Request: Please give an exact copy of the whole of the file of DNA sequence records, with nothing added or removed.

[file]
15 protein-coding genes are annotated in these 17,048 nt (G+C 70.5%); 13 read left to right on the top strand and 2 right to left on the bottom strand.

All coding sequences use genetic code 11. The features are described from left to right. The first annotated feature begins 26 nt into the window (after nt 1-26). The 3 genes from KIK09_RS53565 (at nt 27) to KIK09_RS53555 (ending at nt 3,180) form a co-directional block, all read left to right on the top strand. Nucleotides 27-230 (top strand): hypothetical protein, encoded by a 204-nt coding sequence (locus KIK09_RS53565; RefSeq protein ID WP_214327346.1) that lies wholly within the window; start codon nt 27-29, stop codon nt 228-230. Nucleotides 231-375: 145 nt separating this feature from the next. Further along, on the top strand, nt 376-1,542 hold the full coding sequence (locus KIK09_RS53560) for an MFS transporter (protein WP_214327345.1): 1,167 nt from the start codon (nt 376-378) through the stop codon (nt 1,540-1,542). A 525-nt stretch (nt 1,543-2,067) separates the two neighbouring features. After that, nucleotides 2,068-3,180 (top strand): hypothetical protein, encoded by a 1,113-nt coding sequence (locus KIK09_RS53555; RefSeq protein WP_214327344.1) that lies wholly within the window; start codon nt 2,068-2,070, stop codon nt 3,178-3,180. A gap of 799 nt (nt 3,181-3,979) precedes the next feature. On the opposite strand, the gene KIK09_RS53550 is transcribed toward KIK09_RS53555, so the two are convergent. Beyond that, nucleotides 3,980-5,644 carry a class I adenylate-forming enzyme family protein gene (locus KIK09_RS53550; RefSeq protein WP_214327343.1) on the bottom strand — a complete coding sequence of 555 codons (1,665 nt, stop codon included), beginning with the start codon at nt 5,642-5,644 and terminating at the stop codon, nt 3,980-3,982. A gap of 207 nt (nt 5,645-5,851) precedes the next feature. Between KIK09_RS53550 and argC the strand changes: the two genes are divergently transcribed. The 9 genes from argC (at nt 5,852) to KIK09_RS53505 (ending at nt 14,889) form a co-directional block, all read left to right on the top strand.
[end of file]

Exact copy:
15 protein-coding genes are annotated in these 17,048 nt (G+C 70.5%); 13 read left to right on the top strand and 2 right to left on the bottom strand.

All coding sequences use genetic code 11. The features are described from left to right. The first annotated feature begins 26 nt into the window (after nt 1-26). The 3 genes from KIK09_RS53565 (at nt 27) to KIK09_RS53555 (ending at nt 3,180) form a co-directional block, all read left to right on the top strand. Nucleotides 27-230 (top strand): hypothetical protein, encoded by a 204-nt coding sequence (locus KIK09_RS53565; RefSeq protein ID WP_214327346.1) that lies wholly within the window; start codon nt 27-29, stop codon nt 228-230. Nucleotides 231-375: 145 nt separating this feature from the next. Further along, on the top strand, nt 376-1,542 hold the full coding sequence (locus KIK09_RS53560) for an MFS transporter (protein WP_214327345.1): 1,167 nt from the start codon (nt 376-378) through the stop codon (nt 1,540-1,542). A 525-nt stretch (nt 1,543-2,067) separates the two neighbouring features. After that, nucleotides 2,068-3,180 (top strand): hypothetical protein, encoded by a 1,113-nt coding sequence (locus KIK09_RS53555; RefSeq protein WP_214327344.1) that lies wholly within the window; start codon nt 2,068-2,070, stop codon nt 3,178-3,180. A gap of 799 nt (nt 3,181-3,979) precedes the next feature. On the opposite strand, the gene KIK09_RS53550 is transcribed toward KIK09_RS53555, so the two are convergent. Beyond that, nucleotides 3,980-5,644 carry a class I adenylate-forming enzyme family protein gene (locus KIK09_RS53550; RefSeq protein WP_214327343.1) on the bottom strand — a complete coding sequence of 555 codons (1,665 nt, stop codon included), beginning with the start codon at nt 5,642-5,644 and terminating at the stop codon, nt 3,980-3,982. A gap of 207 nt (nt 5,645-5,851) precedes the next feature. Between KIK09_RS53550 and argC the strand changes: the two genes are divergently transcribed. The 9 genes from argC (at nt 5,852) to KIK09_RS53505 (ending at nt 14,889) form a co-directional block, all read left to right on the top strand.